It is good to spread your investments far and wide so they aren’t all at the mercy of one unfavourable development. Not just across securities, but also across industries, asset classes, currencies and geographies.

As our share market is quite narrow (160 or so investable shares) and the size of a few dominant counters presents concentration risk, it makes sense to include offshore equities in your portfolio. This also gives access to key growth sectors such as Tech, Biotech and Pharma, which are underrepresented locally.

But to reap the full (return-boosting) benefit of currency diversification, you need to rebalance regularly. In the context of your overall portfolio, rebalancing requires you to sell some of the investments that have done well (locking in profits) and buy more of the laggards (locking in value).

Invariably, this will require you to buy rand after rand weakness and sell after a recovery. At these junctures our inclination is usually to do the opposite, or nothing at all.

Apart from the emotional resistance, you may not want the administrative hassle or the potential tax consequences of realising a forex capital gain. Our tendency is to rather ride out the cycles. From that perspective, relocating your money offshore is not optimal.

Fortunately, you don’t need to do that to achieve currency diversification. The JSE is home to numerous secondary listings of international companies, and to shares that earn at least some of their revenues in foreign currencies. Almost half the total earnings of JSE-listed companies benefit from a softer rand. By owning the local market, you are already partially hedged against rand weakness.

Also, your retirement fund probably makes full use of the 25% offshore allocation permitted by the Reserve Bank. Plenty of multi-asset unit trust funds do the same. This convenient short-cut helps you avoid the administrative headache of investing abroad yourself, it’s probably cheaper, and it comes with disciplined re-balancing. And your offshore investment allowance is not affected.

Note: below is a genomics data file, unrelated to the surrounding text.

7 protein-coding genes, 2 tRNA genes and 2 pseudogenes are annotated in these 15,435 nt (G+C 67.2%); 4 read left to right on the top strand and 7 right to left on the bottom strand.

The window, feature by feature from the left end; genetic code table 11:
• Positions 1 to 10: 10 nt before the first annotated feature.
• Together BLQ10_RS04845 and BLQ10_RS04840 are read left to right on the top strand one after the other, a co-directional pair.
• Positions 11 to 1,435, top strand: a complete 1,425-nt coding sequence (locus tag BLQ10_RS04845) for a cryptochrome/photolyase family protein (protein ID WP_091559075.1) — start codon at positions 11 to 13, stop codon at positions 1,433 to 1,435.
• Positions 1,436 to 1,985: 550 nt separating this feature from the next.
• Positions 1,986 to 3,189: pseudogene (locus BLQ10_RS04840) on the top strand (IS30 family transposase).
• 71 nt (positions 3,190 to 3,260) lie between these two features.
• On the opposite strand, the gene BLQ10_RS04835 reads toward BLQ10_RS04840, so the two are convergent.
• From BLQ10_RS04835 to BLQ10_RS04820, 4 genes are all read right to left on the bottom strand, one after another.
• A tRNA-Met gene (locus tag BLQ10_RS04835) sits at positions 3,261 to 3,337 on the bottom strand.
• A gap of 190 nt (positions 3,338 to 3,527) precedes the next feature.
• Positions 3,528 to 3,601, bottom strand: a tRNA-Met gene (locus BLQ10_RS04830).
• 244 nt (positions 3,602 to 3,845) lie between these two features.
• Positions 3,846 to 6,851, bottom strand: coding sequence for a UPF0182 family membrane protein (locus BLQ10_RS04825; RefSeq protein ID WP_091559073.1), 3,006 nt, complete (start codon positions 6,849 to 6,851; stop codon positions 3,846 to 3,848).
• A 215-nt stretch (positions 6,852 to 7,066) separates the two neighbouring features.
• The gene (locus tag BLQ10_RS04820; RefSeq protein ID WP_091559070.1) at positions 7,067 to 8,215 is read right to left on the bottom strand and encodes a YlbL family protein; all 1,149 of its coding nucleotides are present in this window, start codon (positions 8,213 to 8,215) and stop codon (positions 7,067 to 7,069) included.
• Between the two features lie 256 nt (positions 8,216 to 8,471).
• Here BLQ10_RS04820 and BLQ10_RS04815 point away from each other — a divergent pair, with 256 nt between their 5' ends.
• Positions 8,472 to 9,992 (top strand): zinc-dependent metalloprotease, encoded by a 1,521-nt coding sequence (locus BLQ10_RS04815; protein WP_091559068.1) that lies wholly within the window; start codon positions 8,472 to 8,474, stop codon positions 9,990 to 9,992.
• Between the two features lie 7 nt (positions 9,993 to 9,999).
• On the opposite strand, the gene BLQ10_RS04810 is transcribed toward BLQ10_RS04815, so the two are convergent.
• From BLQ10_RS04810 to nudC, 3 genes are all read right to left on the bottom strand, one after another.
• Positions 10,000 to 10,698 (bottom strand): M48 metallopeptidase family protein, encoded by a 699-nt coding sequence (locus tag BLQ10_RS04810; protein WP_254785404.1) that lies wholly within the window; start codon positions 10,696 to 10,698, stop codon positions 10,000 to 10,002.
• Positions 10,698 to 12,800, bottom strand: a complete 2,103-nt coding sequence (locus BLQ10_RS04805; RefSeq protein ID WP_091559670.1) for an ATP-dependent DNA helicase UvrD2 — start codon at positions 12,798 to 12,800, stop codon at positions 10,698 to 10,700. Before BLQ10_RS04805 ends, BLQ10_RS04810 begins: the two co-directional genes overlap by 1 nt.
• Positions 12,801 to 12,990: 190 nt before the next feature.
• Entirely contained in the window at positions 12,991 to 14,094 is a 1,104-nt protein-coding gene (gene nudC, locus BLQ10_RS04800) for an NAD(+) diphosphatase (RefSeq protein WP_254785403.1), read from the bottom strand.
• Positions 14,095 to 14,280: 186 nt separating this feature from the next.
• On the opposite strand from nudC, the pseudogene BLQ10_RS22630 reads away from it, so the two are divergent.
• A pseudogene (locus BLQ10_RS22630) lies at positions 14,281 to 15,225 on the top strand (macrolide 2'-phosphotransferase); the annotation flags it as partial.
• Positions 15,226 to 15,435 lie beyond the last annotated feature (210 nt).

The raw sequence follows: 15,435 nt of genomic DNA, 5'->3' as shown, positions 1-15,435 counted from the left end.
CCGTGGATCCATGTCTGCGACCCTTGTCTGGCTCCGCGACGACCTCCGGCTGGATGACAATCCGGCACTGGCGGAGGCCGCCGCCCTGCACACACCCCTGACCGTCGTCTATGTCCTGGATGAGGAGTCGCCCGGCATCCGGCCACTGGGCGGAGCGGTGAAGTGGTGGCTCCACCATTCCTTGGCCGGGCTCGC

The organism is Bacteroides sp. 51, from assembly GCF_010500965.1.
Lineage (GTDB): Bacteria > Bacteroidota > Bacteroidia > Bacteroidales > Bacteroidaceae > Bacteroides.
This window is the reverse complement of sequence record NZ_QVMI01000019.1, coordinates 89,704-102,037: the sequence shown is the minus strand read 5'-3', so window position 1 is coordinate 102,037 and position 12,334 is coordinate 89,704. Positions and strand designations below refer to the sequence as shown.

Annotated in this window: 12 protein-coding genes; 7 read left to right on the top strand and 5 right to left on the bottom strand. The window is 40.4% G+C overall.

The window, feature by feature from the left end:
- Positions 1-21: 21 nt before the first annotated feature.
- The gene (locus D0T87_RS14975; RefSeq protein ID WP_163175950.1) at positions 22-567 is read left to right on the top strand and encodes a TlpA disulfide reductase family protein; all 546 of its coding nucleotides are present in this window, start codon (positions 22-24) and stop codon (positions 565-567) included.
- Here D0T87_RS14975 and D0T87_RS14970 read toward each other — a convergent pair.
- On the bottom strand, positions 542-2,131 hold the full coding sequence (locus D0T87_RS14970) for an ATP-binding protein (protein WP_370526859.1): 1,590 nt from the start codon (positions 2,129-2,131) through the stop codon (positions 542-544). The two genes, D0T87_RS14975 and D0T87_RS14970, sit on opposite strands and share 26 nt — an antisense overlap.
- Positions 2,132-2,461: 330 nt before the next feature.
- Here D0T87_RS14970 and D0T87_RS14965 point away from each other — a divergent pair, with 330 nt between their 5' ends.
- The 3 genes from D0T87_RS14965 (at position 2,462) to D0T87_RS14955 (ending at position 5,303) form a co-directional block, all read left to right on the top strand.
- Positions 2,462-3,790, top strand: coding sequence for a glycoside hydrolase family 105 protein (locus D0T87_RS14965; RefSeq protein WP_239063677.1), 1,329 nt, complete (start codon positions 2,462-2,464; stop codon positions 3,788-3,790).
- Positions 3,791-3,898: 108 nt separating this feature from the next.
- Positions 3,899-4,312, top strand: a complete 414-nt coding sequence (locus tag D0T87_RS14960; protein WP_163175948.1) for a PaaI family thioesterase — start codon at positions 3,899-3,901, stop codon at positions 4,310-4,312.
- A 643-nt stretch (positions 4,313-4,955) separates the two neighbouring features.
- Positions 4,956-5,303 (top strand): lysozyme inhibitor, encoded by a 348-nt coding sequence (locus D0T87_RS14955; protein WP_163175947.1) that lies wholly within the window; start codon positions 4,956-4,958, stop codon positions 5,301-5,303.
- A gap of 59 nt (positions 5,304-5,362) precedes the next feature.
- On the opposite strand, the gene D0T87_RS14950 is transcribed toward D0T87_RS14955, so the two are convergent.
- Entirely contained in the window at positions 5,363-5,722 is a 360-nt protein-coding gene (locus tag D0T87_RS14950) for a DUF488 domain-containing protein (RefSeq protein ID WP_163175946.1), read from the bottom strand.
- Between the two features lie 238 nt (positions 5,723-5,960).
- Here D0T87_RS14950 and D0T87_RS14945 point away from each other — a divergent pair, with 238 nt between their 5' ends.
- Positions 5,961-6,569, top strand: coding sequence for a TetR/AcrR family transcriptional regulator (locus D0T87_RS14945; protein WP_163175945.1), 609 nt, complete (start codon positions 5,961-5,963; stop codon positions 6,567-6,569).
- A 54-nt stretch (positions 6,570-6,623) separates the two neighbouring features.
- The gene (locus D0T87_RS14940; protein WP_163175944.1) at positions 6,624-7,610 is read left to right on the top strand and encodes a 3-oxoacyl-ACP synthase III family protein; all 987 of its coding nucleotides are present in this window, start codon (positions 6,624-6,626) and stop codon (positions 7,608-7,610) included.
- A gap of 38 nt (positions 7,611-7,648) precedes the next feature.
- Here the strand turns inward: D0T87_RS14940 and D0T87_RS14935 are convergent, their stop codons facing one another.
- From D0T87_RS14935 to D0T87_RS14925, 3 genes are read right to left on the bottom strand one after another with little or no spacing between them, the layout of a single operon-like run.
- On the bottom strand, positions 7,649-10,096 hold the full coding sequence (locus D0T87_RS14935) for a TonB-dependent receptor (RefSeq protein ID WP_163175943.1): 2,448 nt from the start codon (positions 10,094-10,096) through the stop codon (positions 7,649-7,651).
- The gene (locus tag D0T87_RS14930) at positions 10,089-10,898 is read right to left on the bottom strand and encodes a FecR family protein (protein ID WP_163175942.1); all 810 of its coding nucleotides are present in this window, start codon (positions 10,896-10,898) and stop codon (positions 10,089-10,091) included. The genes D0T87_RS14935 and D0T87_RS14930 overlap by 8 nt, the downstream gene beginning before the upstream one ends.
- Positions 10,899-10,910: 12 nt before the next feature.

If you want more than 25% offshore exposure, a local low cost international index tracker will give you quick, low-cost access to those markets, again not at the expense of your offshore allowance. As an added plus, you have not immobilised your money – you won’t have the same qualms about cashing out you would if you transferred your money overseas.
Don’t go overboard, though. If your liabilities are ultimately in rand, then having too much money offshore exposes you to potential volatility nearer the time that you want to cash out. If that is a concern, think about bringing back your assets in a phased and disciplined way.

Short-term rand-trading is not recommended

Selling rand may seem like a one-way bet, but it’s not really. As locals, we tend to get caught up in our political setbacks, but there are also cyclical factors at play. The rand is very liquid and foreign investors use it as a proxy to trade emerging market sentiment, or the outlook for commodity prices. Either can be quite fickle.